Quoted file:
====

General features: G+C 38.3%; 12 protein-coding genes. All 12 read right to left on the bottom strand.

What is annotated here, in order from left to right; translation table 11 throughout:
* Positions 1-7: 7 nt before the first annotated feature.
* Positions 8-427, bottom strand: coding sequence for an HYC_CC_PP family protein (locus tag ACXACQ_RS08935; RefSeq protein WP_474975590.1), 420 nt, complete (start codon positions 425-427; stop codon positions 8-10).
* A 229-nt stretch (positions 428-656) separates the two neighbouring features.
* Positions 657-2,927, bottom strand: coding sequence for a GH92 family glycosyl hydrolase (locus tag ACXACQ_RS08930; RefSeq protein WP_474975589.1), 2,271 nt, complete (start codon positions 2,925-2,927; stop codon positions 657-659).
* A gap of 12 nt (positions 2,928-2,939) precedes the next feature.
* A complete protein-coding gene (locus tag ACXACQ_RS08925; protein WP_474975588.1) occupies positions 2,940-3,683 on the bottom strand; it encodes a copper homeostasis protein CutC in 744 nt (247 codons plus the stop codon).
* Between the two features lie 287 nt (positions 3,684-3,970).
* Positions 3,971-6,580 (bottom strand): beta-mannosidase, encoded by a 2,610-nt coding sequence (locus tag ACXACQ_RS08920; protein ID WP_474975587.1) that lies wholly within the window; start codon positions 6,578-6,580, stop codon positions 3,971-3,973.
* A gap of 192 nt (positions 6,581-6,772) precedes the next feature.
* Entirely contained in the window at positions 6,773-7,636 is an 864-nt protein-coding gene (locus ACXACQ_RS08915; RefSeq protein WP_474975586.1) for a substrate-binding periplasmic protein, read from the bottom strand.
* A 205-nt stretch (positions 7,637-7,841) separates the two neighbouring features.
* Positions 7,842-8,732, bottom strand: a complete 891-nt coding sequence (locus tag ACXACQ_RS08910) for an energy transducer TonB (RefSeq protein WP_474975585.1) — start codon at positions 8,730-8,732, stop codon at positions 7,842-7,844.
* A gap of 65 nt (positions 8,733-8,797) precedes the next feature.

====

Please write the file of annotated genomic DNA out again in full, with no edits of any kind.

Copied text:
General features: G+C 38.3%; 12 protein-coding genes. All 12 read right to left on the bottom strand.

What is annotated here, in order from left to right; translation table 11 throughout:
* Positions 1-7: 7 nt before the first annotated feature.
* Positions 8-427, bottom strand: coding sequence for an HYC_CC_PP family protein (locus tag ACXACQ_RS08935; RefSeq protein WP_474975590.1), 420 nt, complete (start codon positions 425-427; stop codon positions 8-10).
* A 229-nt stretch (positions 428-656) separates the two neighbouring features.
* Positions 657-2,927, bottom strand: coding sequence for a GH92 family glycosyl hydrolase (locus tag ACXACQ_RS08930; RefSeq protein WP_474975589.1), 2,271 nt, complete (start codon positions 2,925-2,927; stop codon positions 657-659).
* A gap of 12 nt (positions 2,928-2,939) precedes the next feature.
* A complete protein-coding gene (locus tag ACXACQ_RS08925; protein WP_474975588.1) occupies positions 2,940-3,683 on the bottom strand; it encodes a copper homeostasis protein CutC in 744 nt (247 codons plus the stop codon).
* Between the two features lie 287 nt (positions 3,684-3,970).
* Positions 3,971-6,580 (bottom strand): beta-mannosidase, encoded by a 2,610-nt coding sequence (locus tag ACXACQ_RS08920; protein ID WP_474975587.1) that lies wholly within the window; start codon positions 6,578-6,580, stop codon positions 3,971-3,973.
* A gap of 192 nt (positions 6,581-6,772) precedes the next feature.
* Entirely contained in the window at positions 6,773-7,636 is an 864-nt protein-coding gene (locus ACXACQ_RS08915; RefSeq protein WP_474975586.1) for a substrate-binding periplasmic protein, read from the bottom strand.
* A 205-nt stretch (positions 7,637-7,841) separates the two neighbouring features.
* Positions 7,842-8,732, bottom strand: a complete 891-nt coding sequence (locus tag ACXACQ_RS08910) for an energy transducer TonB (RefSeq protein WP_474975585.1) — start codon at positions 8,730-8,732, stop codon at positions 7,842-7,844.
* A gap of 65 nt (positions 8,733-8,797) precedes the next feature.